My Glutathione Journey

In early 2010, I had my first dose of Glutathione. Within 20-30 minutes I was able to get up out of my wheelchair and walk with ease (comparatively), a large portion of my pain had gone down several orders of magnitude. I was able to think more clearly, communicate more clearly. Compared to how I was before my first dose, I was stronger with more stamina and available energy before I “hit the wall“. It seemed to make most of my more obvious and larger symptoms better. At the time, it was unquestionably a miraculous difference.

The effects of Glutathione would last until the next day or, if I spent too much energy, it would wear off quickly. With Glutathione I still “hit the wall“, but I’m able to do more before that happens.  Glutathione was/is like a currency to me. It meant could spend it on a few more minutes with my son, pick him up and hold him. Be at least somewhat interactive with him. Or perhaps it might mean that I could leave the house and make it through a short outing. I still pay heavily for anything I try to do, but at least I can get a few more moments of life.

The Dr that gave me the first dose was hardly knowledgeable and I had no trust in him, but not many Dr’s perform Glutathione IV’s so there weren’t many options. While the Glutathione was amazing, almost miraculous at first, I soon started to urinate a lot of blood immediately after his treatments. Between the unpredictable amounts of energy I’d have making it hard to make/keep appointments, the cost of the IV’s ($150-$175 each) and the complete lack of trust in the medical system I’ve since developed – if I wanted to have any chance at all of beating this monster the only way was to teach myself to perform my own IV’s. The cost is about 1/3 and I can have it whenever I need it. The problem was that I was terrified of needles and my vision was/is doubled and blurry – although Glutathione helped with that too.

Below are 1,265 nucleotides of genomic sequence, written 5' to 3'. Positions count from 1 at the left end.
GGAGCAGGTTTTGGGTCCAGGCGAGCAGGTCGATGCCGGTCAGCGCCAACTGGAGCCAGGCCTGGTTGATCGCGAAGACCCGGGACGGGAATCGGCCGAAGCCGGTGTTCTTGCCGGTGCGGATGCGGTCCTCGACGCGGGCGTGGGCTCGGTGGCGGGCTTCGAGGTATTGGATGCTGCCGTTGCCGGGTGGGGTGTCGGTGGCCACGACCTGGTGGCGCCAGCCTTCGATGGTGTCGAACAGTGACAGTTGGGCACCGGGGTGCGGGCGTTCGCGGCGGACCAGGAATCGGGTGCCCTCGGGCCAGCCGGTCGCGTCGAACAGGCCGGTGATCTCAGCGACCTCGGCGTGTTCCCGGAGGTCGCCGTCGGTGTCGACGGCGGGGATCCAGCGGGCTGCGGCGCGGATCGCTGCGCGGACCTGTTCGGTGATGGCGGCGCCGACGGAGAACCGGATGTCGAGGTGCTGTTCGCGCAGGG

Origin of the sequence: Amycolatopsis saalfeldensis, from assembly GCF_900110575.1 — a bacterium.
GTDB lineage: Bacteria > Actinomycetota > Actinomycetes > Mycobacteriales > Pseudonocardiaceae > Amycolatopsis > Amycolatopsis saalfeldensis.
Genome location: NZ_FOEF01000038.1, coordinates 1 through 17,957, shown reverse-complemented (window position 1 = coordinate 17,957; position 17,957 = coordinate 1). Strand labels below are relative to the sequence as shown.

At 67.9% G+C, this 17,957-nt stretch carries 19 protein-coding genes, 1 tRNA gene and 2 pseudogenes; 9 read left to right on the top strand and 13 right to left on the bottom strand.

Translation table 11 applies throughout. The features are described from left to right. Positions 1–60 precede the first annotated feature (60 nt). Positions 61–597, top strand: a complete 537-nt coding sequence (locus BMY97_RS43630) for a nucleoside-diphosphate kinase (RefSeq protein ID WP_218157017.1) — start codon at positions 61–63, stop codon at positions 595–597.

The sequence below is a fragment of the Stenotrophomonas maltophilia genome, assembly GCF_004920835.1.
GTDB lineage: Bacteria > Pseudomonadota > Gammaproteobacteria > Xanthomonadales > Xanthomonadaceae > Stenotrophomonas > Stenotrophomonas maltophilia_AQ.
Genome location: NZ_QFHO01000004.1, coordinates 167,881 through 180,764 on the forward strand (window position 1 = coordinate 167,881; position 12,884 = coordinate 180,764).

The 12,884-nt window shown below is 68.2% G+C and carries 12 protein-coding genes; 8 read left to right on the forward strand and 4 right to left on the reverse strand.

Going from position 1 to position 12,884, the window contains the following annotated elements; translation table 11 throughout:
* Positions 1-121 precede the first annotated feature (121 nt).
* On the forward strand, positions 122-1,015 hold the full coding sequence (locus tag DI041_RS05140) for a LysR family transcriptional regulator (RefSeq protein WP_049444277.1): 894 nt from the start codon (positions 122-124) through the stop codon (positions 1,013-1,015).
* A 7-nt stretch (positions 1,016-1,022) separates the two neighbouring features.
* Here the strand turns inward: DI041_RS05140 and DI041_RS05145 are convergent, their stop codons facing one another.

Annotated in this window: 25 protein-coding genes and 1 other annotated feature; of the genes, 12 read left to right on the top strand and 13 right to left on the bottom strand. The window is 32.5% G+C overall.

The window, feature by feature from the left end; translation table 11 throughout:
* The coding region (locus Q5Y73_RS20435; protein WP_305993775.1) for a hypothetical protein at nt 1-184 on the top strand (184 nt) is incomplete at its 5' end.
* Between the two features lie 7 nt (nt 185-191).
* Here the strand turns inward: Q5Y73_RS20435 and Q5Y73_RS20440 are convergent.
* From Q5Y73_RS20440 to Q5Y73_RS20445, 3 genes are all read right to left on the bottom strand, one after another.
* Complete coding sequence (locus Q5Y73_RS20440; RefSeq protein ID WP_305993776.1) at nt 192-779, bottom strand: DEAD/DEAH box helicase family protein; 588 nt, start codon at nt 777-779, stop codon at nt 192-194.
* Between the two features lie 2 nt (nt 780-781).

If properly motivated, you’ll be amazed at what you can accomplish. I was a new father when this happened, and I was missing my sons life. I made the only choice available.

I’m sure many of you will understand this part too; I had too much shame about being sick that I couldn’t bring myself to ask for help. I also refused to let Big Pharma’s killing machine to take away from her or my son anymore than they already had.  I didn’t want Nikki to have to see this, she deserved better I thought.  She did help those first few times. But I really needed it everyday, and I was so ashamed of what had become of me that on most days I wouldn’t ask. And I’d go without, even though it made me so much worse without. I knew that had to change. My family needs me to get better.

So I found this Dremel Desktop Vice on amazon which I thought just *might* work as an extra hand. It worked! This allows me to do my IV’s on my own and not be a burden. (See Glutathione IV – by yourself)  Over the last 4.5 years I’ve self-administered approximately 350-400 Glutathione IV’s. Glutathione helps to raise my baseline and lowers the intensity of the associated symptoms. So if I can get through a few doses, soon my eyesight will also improve and the process becomes easier.

Once we moved to Boulder in the fall of 2010, my baseline was much lower than it was over that summer (I’m always better in warm weather). This meant that I was too shaky, weak and my vision was too bad to continue attempting my own IV’s. I kept failing. So by early 2011 I got the first of 4 PICC lines installed.